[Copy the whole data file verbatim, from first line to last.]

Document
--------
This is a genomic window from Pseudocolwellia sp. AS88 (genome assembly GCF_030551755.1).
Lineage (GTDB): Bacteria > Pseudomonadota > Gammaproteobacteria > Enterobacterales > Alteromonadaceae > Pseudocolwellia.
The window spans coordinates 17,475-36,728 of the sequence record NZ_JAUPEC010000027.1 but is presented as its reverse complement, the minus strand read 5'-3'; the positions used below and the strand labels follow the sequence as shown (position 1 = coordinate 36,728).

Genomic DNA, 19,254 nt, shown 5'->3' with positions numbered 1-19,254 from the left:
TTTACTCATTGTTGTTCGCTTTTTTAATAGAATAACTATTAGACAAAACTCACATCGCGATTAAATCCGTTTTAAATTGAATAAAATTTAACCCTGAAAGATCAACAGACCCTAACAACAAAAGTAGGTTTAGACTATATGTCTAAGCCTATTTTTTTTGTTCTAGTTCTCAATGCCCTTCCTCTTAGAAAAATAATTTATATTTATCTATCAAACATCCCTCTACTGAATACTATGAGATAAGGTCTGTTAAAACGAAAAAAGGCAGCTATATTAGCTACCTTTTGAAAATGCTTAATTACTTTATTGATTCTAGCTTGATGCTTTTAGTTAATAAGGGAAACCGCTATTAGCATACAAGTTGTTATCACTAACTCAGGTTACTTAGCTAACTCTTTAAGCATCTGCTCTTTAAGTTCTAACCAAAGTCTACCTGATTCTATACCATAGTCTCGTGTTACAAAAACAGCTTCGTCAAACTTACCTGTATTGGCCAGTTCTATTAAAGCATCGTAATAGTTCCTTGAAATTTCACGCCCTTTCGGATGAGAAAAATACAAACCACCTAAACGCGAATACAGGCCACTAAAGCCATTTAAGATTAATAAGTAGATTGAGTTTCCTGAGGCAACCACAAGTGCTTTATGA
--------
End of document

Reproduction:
This is a genomic window from Pseudocolwellia sp. AS88 (genome assembly GCF_030551755.1).
Lineage (GTDB): Bacteria > Pseudomonadota > Gammaproteobacteria > Enterobacterales > Alteromonadaceae > Pseudocolwellia.
The window spans coordinates 17,475-36,728 of the sequence record NZ_JAUPEC010000027.1 but is presented as its reverse complement, the minus strand read 5'-3'; the positions used below and the strand labels follow the sequence as shown (position 1 = coordinate 36,728).

Genomic DNA, 19,254 nt, shown 5'->3' with positions numbered 1-19,254 from the left:
TTTACTCATTGTTGTTCGCTTTTTTAATAGAATAACTATTAGACAAAACTCACATCGCGATTAAATCCGTTTTAAATTGAATAAAATTTAACCCTGAAAGATCAACAGACCCTAACAACAAAAGTAGGTTTAGACTATATGTCTAAGCCTATTTTTTTTGTTCTAGTTCTCAATGCCCTTCCTCTTAGAAAAATAATTTATATTTATCTATCAAACATCCCTCTACTGAATACTATGAGATAAGGTCTGTTAAAACGAAAAAAGGCAGCTATATTAGCTACCTTTTGAAAATGCTTAATTACTTTATTGATTCTAGCTTGATGCTTTTAGTTAATAAGGGAAACCGCTATTAGCATACAAGTTGTTATCACTAACTCAGGTTACTTAGCTAACTCTTTAAGCATCTGCTCTTTAAGTTCTAACCAAAGTCTACCTGATTCTATACCATAGTCTCGTGTTACAAAAACAGCTTCGTCAAACTTACCTGTATTGGCCAGTTCTATTAAAGCATCGTAATAGTTCCTTGAAATTTCACGCCCTTTCGGATGAGAAAAATACAAACCACCTAAACGCGAATACAGGCCACTAAAGCCATTTAAGATTAATAAGTAGATTGAGTTTCCTGAGGCAACCACAAGTGCTTTATGA